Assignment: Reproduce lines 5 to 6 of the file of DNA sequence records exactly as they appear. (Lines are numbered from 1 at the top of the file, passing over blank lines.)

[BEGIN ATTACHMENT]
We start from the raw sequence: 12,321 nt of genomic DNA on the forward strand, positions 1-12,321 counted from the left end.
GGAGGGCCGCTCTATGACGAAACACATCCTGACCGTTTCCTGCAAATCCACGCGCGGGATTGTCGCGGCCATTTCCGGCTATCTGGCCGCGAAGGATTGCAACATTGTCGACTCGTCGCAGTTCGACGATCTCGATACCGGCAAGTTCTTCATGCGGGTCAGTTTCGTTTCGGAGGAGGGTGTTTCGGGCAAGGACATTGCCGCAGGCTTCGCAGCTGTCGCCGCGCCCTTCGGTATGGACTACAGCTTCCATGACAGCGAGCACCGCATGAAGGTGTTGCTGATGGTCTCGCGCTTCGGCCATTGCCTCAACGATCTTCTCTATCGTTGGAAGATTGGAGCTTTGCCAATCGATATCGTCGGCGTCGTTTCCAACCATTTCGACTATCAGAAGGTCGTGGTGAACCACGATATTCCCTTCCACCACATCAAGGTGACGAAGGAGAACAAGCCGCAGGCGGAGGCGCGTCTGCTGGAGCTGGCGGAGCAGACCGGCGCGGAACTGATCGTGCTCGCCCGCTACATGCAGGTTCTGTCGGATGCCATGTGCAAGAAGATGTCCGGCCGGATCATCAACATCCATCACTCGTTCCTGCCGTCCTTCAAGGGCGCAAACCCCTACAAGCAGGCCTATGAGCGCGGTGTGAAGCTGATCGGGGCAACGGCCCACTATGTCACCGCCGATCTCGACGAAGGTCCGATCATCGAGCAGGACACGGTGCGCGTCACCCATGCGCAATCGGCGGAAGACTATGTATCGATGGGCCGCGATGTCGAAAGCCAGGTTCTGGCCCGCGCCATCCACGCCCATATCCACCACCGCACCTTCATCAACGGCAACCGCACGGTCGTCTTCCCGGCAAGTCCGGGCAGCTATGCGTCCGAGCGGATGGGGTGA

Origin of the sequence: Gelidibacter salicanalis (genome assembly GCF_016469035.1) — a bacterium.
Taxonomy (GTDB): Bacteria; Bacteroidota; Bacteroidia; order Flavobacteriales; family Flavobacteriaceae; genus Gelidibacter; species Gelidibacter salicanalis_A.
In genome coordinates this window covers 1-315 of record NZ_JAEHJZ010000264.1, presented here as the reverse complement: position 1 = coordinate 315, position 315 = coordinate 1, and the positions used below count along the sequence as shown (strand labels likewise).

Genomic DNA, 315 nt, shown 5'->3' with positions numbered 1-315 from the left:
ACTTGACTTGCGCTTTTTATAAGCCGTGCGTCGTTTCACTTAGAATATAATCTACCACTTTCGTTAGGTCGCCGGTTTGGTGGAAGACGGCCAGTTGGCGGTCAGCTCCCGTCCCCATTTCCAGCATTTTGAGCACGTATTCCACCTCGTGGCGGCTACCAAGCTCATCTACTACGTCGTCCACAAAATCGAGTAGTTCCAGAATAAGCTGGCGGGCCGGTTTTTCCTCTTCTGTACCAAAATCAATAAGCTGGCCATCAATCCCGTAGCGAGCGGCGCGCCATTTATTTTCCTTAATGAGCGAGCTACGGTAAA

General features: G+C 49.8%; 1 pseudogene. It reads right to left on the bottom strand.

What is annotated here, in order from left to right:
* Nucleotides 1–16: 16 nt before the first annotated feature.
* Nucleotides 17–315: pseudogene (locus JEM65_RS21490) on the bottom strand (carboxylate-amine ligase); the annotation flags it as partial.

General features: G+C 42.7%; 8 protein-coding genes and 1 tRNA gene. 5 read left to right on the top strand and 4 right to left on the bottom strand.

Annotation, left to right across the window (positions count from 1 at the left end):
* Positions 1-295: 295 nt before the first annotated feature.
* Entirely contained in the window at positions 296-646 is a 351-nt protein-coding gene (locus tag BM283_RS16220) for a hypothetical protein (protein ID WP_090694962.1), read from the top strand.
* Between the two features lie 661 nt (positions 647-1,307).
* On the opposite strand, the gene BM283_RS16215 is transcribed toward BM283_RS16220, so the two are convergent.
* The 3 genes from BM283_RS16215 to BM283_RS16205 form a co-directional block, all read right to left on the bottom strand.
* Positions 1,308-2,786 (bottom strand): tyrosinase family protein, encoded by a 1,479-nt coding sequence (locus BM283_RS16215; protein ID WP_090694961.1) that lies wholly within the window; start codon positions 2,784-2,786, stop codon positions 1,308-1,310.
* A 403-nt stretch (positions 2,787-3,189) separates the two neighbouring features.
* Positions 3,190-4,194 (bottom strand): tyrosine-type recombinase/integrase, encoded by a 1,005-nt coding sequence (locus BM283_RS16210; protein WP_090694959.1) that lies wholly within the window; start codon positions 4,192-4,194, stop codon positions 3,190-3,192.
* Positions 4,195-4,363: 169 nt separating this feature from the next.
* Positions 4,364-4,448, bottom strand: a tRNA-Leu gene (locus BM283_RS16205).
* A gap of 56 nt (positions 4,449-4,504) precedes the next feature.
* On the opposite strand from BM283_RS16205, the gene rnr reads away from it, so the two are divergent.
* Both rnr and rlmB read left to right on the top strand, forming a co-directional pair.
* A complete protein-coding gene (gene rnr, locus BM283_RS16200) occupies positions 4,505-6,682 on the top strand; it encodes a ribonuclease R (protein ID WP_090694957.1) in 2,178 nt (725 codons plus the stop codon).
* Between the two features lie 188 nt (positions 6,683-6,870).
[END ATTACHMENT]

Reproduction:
In genome coordinates this window covers 1-315 of record NZ_JAEHJZ010000264.1, presented here as the reverse complement: position 1 = coordinate 315, position 315 = coordinate 1, and the positions used below count along the sequence as shown (strand labels likewise).

Genomic DNA, 315 nt, shown 5'->3' with positions numbered 1-315 from the left: